“About 10 days [into the outage] a Frontier truck came around and I asked him, and he says ‘Oh about two days,'” said Sonny Paszak, who relies entirely on his landline. “Well, that was 10 days ago and I still haven’t got it.”

WJFW in Rhinelander, Wis. spoke earlier this year with frustrated Frontier landline customers that lost service for weeks. (2:45)

Utah Opens Formal Investigation Into Frontier Communications; Poor Service Cited

The Utah Division of Public Utilities (DPU) has launched a formal investigation into the performance of Frontier Communications of Utah after the state received an “abnormal number of complaints” over the past few years about the company’s ability to provide adequate landline phone and internet service in the state.

Frontier only services a small part of Utah, and many of the complaints come from the community of Castle Valley, a small town in Grand County in east-central Utah. The community has a population of just over 300 residents. Frontier is the sole telecommunications provider for much of the area.

“Providing adequate, reliable telecommunications services to the residents of Utah does not happen by chance. It is the result of monitoring a number of factors such as capacity, trouble reporting, and aging of infrastructure,” writes the DPU in a discussion about the investigation. “This monitoring provides support for wise capital investments that prevent outages, such as those being investigated in the current dockets. However, operating conditions can create unique challenges even with optimal investments. The DPU has also observed (through annual reports filed with the DPU) that in recent years Frontier has reported declining levels of annual capital investment. For these reasons the DPU initiated its own investigation into Frontier’s service quality.”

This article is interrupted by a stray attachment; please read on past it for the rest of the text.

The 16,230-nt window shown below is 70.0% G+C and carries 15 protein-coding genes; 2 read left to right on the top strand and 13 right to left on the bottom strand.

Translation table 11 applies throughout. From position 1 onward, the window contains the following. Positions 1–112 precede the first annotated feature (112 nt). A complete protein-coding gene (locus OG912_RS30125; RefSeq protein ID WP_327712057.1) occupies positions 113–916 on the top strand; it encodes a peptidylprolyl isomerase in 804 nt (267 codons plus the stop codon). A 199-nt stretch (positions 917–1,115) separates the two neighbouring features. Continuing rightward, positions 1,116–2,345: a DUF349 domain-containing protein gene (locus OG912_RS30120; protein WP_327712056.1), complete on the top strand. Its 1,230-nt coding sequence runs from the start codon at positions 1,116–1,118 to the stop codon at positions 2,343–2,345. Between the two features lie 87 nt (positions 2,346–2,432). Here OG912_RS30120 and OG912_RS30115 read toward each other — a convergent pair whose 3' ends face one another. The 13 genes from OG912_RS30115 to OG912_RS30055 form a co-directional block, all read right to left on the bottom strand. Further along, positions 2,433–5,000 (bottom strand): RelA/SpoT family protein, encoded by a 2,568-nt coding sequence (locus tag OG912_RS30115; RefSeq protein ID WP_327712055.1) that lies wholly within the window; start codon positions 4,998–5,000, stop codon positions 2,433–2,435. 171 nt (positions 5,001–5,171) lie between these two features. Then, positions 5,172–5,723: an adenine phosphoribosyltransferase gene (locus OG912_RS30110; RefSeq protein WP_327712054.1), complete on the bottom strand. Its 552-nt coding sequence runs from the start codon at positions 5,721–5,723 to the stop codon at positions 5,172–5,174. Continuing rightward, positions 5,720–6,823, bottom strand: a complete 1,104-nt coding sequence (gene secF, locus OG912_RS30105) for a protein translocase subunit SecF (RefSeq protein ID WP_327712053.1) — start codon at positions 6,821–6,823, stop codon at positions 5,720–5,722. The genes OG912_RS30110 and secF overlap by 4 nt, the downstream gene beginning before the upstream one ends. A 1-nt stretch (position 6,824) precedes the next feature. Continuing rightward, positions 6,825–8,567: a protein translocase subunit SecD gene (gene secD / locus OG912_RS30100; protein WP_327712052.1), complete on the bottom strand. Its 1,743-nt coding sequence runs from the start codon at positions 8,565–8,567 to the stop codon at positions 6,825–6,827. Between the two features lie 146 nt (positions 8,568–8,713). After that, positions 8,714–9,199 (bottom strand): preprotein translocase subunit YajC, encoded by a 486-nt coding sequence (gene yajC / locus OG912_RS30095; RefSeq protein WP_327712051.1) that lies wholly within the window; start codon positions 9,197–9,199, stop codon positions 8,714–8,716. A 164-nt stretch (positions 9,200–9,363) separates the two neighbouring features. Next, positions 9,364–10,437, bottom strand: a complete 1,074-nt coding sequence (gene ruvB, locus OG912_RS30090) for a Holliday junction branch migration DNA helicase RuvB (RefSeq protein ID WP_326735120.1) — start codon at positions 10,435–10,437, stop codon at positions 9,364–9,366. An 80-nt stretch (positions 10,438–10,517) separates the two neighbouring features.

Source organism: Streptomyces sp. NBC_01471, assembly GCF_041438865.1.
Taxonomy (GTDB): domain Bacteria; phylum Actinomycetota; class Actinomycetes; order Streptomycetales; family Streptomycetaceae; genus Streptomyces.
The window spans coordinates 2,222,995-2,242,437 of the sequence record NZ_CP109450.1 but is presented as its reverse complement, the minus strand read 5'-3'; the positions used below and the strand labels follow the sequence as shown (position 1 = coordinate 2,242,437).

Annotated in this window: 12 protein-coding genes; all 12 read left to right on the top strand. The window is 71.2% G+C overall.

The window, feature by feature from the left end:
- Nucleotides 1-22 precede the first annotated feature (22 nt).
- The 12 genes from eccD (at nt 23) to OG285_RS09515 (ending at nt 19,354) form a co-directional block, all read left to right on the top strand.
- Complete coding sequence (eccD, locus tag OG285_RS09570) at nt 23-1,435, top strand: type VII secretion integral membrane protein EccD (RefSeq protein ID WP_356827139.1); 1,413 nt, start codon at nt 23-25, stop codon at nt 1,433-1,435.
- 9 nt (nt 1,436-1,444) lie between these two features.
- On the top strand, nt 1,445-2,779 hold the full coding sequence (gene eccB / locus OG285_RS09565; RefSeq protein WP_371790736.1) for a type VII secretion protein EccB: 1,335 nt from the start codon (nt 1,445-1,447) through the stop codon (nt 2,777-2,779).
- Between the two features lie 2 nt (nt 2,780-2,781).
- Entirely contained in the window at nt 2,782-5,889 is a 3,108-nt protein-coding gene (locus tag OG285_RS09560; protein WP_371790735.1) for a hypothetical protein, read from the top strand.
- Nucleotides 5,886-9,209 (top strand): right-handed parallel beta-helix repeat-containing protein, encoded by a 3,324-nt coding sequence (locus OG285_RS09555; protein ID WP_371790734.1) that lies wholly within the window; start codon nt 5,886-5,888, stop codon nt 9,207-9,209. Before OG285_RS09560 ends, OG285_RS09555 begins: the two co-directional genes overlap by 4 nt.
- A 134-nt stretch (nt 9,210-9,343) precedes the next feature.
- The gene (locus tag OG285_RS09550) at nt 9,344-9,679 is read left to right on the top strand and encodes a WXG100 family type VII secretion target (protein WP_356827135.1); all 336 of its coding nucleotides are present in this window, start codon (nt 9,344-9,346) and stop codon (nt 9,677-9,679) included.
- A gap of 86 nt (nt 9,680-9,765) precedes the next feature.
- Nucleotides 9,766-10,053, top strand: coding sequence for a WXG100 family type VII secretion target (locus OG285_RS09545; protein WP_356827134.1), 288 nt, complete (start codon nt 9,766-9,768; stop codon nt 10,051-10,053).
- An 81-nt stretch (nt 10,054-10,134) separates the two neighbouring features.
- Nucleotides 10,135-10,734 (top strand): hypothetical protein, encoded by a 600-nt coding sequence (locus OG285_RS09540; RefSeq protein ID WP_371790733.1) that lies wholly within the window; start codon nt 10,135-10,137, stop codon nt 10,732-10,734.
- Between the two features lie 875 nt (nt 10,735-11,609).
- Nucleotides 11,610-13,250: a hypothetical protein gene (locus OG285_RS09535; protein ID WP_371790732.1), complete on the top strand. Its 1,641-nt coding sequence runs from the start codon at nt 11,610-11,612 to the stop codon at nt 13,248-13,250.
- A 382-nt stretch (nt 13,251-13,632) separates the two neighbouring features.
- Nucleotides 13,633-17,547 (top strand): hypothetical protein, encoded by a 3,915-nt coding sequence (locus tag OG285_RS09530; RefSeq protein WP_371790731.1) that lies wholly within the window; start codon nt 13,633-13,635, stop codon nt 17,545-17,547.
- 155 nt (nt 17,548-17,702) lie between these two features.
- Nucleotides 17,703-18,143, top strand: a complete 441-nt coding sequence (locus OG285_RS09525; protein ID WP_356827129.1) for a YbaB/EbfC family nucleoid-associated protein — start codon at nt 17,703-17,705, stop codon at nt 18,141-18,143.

Castle Valley, Utah

The regulator noted Frontier has (so far) ignored a request for information filed with the phone company on June 11, 2019.

The DPU’s primary concern is with Frontier’s lack of investment in its legacy networks, which include those in Utah. Without appropriate investment, service quality deteriorates, particularly in rural areas where long stretches of copper cable have much greater exposure to the elements and have more opportunities for failure. Frontier has already indicated it plans no significant investments in its legacy copper service areas in 2019.